So, does Brown bear the responsibility for the debt, as DeMint claims?
Hoskins acknowledged that Brown is not solely responsible for the debt but said Brown’s still a major cause.
"DeMint says many Republicans are responsible, too," Hoskins said. "But Sherrod Brown has clearly contributed greatly to the problem. Has there ever been a spending bill that he didn’t support?"
In other words, DeMint is saying any vote Brown cast that resulted in federal expenditures has contributed to the national debt.
But there’s numerous problems with this argument.
For one, it paves the way for the reverse argument that any vote Brown cast against spending or reducing revenue should be tallied and subtracted from the national debt.
Brown, for instance, voted against the Bush-era tax cuts, which the non-partisan Congressional Research Service said came with a 10-year price tag of $1 trillion. (But Brown supported a 2010 bill that extended them for two years and renewed jobless benefits.) Brown also voted against the War in Iraq, which the CRS says cost $800 billion in direct costs to date.
Brown – despite claims to the contrary by the Senate Conservatives Fund -- also voted against the 2003 Medicare prescription drug program passed by the Republican-controlled Congress. At the time, President Bush said the program would cost $400 billion but the figure was later revised to more than $1 trillion.
In a recent PolitiFact item, Brian Riedl, the lead budget analyst at the conservative Heritage Foundation, argued that kind of tallying was faulty analysis.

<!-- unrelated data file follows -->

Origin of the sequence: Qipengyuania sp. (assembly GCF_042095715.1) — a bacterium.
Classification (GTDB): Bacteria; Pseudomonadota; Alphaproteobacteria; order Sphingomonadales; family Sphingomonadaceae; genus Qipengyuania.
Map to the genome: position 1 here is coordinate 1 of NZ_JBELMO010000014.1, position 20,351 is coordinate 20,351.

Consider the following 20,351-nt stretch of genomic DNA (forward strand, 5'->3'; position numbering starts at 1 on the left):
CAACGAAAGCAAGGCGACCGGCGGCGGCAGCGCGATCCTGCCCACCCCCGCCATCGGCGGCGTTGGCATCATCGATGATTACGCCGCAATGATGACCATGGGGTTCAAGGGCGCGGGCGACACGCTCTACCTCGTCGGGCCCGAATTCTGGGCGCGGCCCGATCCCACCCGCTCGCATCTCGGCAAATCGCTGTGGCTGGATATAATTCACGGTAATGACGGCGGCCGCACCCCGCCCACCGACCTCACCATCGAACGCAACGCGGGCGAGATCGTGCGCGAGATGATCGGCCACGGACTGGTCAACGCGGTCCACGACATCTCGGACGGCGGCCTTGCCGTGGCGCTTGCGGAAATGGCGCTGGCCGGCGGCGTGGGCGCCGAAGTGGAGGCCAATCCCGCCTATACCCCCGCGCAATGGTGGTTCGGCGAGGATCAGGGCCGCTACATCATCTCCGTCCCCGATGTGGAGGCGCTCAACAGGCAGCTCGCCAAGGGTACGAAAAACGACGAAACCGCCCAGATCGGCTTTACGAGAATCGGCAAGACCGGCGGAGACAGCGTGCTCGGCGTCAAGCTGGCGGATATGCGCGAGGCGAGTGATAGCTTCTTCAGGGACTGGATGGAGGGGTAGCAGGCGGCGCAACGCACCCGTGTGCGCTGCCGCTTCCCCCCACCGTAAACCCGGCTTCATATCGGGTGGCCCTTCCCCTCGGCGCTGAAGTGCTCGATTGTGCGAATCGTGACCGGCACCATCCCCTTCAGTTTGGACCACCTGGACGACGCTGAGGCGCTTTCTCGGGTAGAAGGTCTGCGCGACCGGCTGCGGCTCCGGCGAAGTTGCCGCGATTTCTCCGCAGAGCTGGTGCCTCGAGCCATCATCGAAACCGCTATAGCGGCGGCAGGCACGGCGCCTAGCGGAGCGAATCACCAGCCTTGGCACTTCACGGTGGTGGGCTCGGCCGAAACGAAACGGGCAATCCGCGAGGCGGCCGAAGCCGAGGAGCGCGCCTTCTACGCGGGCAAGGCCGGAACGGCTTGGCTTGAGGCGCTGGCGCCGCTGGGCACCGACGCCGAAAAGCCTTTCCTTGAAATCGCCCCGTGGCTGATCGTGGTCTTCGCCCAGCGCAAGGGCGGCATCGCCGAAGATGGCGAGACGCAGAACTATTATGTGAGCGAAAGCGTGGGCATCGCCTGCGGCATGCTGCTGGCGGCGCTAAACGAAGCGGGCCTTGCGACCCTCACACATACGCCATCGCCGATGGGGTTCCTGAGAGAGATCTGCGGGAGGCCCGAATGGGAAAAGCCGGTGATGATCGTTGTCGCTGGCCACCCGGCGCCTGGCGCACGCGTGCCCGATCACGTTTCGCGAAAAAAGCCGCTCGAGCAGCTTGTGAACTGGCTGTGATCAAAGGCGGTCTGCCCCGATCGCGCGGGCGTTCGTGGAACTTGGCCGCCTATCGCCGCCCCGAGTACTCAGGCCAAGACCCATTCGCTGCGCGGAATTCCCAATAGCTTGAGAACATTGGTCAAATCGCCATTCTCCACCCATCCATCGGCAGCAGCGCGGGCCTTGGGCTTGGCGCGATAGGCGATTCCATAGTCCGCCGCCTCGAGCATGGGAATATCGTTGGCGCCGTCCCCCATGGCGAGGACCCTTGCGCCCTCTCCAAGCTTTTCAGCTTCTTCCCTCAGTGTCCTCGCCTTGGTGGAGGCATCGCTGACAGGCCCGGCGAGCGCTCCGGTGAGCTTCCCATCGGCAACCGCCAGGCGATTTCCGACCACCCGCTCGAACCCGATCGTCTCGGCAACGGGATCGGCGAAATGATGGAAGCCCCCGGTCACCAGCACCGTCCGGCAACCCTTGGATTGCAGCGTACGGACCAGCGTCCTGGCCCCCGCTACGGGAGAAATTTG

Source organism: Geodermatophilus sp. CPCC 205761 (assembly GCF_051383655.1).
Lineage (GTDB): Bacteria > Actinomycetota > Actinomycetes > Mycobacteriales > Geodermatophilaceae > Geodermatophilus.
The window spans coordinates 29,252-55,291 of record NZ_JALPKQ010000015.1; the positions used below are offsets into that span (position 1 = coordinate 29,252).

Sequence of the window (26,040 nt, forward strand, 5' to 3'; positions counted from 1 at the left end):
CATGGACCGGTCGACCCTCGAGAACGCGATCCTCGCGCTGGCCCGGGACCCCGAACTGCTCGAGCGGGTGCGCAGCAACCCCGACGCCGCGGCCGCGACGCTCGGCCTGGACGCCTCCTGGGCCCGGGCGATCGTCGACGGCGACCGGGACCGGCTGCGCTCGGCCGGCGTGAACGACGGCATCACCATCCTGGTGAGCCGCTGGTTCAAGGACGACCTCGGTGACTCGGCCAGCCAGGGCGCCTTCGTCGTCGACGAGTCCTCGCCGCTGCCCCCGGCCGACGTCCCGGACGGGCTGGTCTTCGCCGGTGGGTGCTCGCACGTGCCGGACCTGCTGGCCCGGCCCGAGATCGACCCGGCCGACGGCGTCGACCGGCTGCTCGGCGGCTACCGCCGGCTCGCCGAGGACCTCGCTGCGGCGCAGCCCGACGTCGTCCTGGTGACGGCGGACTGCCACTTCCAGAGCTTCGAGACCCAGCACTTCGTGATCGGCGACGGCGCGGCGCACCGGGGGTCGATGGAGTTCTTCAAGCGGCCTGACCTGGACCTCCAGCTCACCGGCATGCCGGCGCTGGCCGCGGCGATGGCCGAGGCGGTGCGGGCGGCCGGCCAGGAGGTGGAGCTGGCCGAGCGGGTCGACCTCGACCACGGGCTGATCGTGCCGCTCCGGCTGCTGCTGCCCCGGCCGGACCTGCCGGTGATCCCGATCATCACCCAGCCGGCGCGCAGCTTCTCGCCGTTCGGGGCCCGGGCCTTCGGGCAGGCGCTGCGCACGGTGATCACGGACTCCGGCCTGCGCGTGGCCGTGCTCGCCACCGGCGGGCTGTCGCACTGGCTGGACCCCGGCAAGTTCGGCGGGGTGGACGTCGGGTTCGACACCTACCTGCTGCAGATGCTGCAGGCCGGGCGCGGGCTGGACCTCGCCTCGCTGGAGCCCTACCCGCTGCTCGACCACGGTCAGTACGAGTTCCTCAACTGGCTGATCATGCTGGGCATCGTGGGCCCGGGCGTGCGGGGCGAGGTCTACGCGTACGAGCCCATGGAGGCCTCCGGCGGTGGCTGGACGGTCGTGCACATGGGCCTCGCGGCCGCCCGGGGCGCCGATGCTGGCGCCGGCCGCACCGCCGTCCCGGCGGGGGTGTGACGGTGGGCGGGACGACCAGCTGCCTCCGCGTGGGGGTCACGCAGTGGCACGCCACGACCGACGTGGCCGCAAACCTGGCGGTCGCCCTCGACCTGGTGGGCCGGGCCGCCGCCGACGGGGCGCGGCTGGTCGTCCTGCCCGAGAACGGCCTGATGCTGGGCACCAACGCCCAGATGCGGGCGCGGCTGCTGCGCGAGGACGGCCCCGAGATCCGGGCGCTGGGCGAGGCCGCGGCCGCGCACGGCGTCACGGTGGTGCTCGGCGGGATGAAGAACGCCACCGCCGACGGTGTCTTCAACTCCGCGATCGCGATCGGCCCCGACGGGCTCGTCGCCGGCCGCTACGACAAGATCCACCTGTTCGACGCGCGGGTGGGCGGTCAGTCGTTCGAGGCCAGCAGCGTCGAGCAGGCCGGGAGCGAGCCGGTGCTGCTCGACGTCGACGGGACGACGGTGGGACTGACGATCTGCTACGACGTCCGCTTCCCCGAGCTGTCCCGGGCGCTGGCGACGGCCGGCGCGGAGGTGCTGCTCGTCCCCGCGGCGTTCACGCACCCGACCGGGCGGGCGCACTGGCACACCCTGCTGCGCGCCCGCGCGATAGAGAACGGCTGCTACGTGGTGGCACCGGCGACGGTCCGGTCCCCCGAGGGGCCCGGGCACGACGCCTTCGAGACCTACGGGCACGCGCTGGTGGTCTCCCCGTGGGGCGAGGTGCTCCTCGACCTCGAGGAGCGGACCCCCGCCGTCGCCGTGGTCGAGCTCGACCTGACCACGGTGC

Riedl referred us to his own blog, in which he wrote, "Imagine a basketball team that loses 100-98. It would make no sense to cherry pick one single basket by their opponent and blame it for 100 percent of the loss – letting all other baskets scored off the hook."
Riedl’s broader point is that "one could cherry pick" any number of spending or tax policies and blame them for the entire problem.
Trying to assign a value to every individual vote leads to an accounting exercise that would give a CPA nightmares.
The biggest problem with DeMint’s argument is that it oversimplifies how Washington works by ignoring that spending agendas are set by party leadership and succeed only when leaders win collective support. The argument also ignores the impact of recessions and wars, and all the other spending and borrowing that produces debt.
So where does this leave DeMint’s original claim?
- Right off the bat, DeMint – through a spokesman at the Senate Conservatives Fund -- admits that Brown is not singularly responsible.
- DeMint’s attempt to assign a value to Brown’s vote sets up an accounting exercise in a vacuum, leaving out important details and context. And Hoskins in emails to Politifact Ohio incorrectly claimed Brown supported the Medicare prescription drug program that passed in 2003.
- DeMint’s comment also selectively ignores a Washington reality: No one politician alone can take credit for blowing the budget because the fiscal policies by both parties have shaped the government overspending since 2001.
Brown has certainly voted for spending programs and to raise the debt ceiling, but DeMint left himself little wiggle room in a statement designed to score political points.
On the Truth-O-Meter, his claim rates False.